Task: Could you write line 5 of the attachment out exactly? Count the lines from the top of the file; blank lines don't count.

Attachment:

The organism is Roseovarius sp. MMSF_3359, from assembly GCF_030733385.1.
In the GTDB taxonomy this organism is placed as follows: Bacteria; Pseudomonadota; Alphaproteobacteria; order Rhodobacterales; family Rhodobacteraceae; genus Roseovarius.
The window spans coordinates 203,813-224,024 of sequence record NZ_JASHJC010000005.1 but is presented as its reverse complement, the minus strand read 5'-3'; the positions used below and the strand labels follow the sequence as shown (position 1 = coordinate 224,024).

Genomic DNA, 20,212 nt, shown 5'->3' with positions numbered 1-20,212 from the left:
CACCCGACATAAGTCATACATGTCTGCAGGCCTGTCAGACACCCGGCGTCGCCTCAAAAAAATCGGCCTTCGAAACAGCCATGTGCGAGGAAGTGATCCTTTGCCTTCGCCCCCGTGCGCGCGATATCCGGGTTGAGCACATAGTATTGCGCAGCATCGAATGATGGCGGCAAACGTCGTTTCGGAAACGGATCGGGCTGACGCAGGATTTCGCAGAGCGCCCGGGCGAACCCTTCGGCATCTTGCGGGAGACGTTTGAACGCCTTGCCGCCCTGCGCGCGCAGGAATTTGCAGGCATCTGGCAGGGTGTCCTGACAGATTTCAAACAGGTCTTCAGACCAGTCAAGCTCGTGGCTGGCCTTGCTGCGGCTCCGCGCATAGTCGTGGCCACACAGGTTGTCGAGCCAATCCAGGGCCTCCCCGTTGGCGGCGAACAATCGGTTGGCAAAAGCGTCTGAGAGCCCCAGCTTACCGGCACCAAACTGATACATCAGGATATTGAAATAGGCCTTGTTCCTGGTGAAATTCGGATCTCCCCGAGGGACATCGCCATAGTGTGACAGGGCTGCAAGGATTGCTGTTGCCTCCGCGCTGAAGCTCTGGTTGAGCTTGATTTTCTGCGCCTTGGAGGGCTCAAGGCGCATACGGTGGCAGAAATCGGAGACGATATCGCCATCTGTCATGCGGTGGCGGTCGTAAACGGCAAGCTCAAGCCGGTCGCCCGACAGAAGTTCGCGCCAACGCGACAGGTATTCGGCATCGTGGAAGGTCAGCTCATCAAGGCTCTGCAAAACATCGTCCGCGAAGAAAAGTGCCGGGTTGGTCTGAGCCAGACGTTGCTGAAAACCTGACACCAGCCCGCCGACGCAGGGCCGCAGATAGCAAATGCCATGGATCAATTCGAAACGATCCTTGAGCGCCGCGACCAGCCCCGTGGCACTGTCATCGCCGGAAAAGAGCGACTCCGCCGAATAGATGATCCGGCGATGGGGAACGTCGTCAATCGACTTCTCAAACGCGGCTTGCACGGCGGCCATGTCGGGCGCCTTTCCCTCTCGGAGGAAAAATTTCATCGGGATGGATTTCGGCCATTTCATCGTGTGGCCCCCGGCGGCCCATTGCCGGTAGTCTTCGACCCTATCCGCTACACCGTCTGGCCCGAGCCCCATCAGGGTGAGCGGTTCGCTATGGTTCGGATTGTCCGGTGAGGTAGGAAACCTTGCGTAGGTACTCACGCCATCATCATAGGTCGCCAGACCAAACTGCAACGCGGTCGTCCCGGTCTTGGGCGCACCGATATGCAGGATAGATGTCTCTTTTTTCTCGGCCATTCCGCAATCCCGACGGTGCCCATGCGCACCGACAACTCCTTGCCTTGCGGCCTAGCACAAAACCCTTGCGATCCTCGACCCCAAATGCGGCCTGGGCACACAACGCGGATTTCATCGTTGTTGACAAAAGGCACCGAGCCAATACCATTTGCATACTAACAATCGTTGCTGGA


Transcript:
CACCCGACATAAGTCATACATGTCTGCAGGCCTGTCAGACACCCGGCGTCGCCTCAAAAAAATCGGCCTTCGAAACAGCCATGTGCGAGGAAGTGATCCTTTGCCTTCGCCCCCGTGCGCGCGATATCCGGGTTGAGCACATAGTATTGCGCAGCATCGAATGATGGCGGCAAACGTCGTTTCGGAAACGGATCGGGCTGACGCAGGATTTCGCAGAGCGCCCGGGCGAACCCTTCGGCATCTTGCGGGAGACGTTTGAACGCCTTGCCGCCCTGCGCGCGCAGGAATTTGCAGGCATCTGGCAGGGTGTCCTGACAGATTTCAAACAGGTCTTCAGACCAGTCAAGCTCGTGGCTGGCCTTGCTGCGGCTCCGCGCATAGTCGTGGCCACACAGGTTGTCGAGCCAATCCAGGGCCTCCCCGTTGGCGGCGAACAATCGGTTGGCAAAAGCGTCTGAGAGCCCCAGCTTACCGGCACCAAACTGATACATCAGGATATTGAAATAGGCCTTGTTCCTGGTGAAATTCGGATCTCCCCGAGGGACATCGCCATAGTGTGACAGGGCTGCAAGGATTGCTGTTGCCTCCGCGCTGAAGCTCTGGTTGAGCTTGATTTTCTGCGCCTTGGAGGGCTCAAGGCGCATACGGTGGCAGAAATCGGAGACGATATCGCCATCTGTCATGCGGTGGCGGTCGTAAACGGCAAGCTCAAGCCGGTCGCCCGACAGAAGTTCGCGCCAACGCGACAGGTATTCGGCATCGTGGAAGGTCAGCTCATCAAGGCTCTGCAAAACATCGTCCGCGAAGAAAAGTGCCGGGTTGGTCTGAGCCAGACGTTGCTGAAAACCTGACACCAGCCCGCCGACGCAGGGCCGCAGATAGCAAATGCCATGGATCAATTCGAAACGATCCTTGAGCGCCGCGACCAGCCCCGTGGCACTGTCATCGCCGGAAAAGAGCGACTCCGCCGAATAGATGATCCGGCGATGGGGAACGTCGTCAATCGACTTCTCAAACGCGGCTTGCACGGCGGCCATGTCGGGCGCCTTTCCCTCTCGGAGGAAAAATTTCATCGGGATGGATTTCGGCCATTTCATCGTGTGGCCCCCGGCGGCCCATTGCCGGTAGTCTTCGACCCTATCCGCTACACCGTCTGGCCCGAGCCCCATCAGGGTGAGCGGTTCGCTATGGTTCGGATTGTCCGGTGAGGTAGGAAACCTTGCGTAGGTACTCACGCCATCATCATAGGTCGCCAGACCAAACTGCAACGCGGTCGTCCCGGTCTTGGGCGCACCGATATGCAGGATAGATGTCTCTTTTTTCTCGGCCATTCCGCAATCCCGACGGTGCCCATGCGCACCGACAACTCCTTGCCTTGCGGCCTAGCACAAAACCCTTGCGATCCTCGACCCCAAATGCGGCCTGGGCACACAACGCGGATTTCATCGTTGTTGACAAAAGGCACCGAGCCAATACCATTTGCATACTAACAATCGTTGCTGGA